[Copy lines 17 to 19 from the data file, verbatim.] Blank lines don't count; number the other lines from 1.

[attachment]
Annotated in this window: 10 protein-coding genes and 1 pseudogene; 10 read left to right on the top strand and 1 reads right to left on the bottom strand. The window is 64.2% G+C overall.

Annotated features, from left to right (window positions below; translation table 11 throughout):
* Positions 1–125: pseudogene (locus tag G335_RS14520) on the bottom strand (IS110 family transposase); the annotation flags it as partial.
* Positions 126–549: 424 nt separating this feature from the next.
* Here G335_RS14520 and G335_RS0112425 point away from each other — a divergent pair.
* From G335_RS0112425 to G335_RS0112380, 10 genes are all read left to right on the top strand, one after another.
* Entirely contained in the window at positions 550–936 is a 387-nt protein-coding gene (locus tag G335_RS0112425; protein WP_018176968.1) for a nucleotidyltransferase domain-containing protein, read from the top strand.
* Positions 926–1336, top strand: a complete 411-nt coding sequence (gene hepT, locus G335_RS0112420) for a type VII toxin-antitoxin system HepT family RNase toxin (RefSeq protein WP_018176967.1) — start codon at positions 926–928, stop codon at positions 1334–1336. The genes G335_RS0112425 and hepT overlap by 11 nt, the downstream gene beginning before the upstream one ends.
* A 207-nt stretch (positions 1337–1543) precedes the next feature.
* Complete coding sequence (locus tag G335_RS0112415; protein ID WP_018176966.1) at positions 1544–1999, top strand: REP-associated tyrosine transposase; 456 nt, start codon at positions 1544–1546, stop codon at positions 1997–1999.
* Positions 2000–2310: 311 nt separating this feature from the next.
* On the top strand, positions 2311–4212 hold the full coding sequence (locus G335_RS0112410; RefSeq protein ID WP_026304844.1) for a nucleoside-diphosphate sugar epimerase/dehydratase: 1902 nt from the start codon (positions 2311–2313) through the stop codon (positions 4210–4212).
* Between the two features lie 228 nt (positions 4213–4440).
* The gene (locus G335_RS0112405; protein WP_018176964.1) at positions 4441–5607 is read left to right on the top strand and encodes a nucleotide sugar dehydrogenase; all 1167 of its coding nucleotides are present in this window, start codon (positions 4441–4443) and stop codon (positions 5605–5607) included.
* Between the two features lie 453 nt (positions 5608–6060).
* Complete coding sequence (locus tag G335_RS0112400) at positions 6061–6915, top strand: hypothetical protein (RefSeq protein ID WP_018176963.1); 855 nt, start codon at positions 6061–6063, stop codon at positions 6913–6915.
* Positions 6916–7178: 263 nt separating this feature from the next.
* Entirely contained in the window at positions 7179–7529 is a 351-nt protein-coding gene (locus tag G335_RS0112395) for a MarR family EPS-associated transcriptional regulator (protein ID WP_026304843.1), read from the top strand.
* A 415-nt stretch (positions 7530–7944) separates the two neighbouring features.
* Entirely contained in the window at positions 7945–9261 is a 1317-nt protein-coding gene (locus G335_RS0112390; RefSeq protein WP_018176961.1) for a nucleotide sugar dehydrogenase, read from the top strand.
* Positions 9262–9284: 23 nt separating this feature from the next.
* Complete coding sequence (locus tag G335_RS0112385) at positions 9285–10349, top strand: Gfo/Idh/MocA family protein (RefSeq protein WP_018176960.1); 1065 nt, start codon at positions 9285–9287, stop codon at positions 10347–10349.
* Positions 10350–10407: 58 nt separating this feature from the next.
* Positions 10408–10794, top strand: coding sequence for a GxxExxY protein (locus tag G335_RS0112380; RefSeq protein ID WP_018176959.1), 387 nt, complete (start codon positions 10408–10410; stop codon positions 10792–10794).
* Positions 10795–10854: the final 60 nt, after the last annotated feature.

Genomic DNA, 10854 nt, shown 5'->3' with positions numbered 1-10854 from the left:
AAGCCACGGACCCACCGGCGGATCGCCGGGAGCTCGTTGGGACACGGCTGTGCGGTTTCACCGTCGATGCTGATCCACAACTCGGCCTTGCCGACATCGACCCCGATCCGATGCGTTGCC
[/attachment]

* Positions 6916–7178: 263 nt separating this feature from the next.
* Entirely contained in the window at positions 7179–7529 is a 351-nt protein-coding gene (locus tag G335_RS0112395) for a MarR family EPS-associated transcriptional regulator (protein ID WP_026304843.1), read from the top strand.
* A 415-nt stretch (positions 7530–7944) separates the two neighbouring features.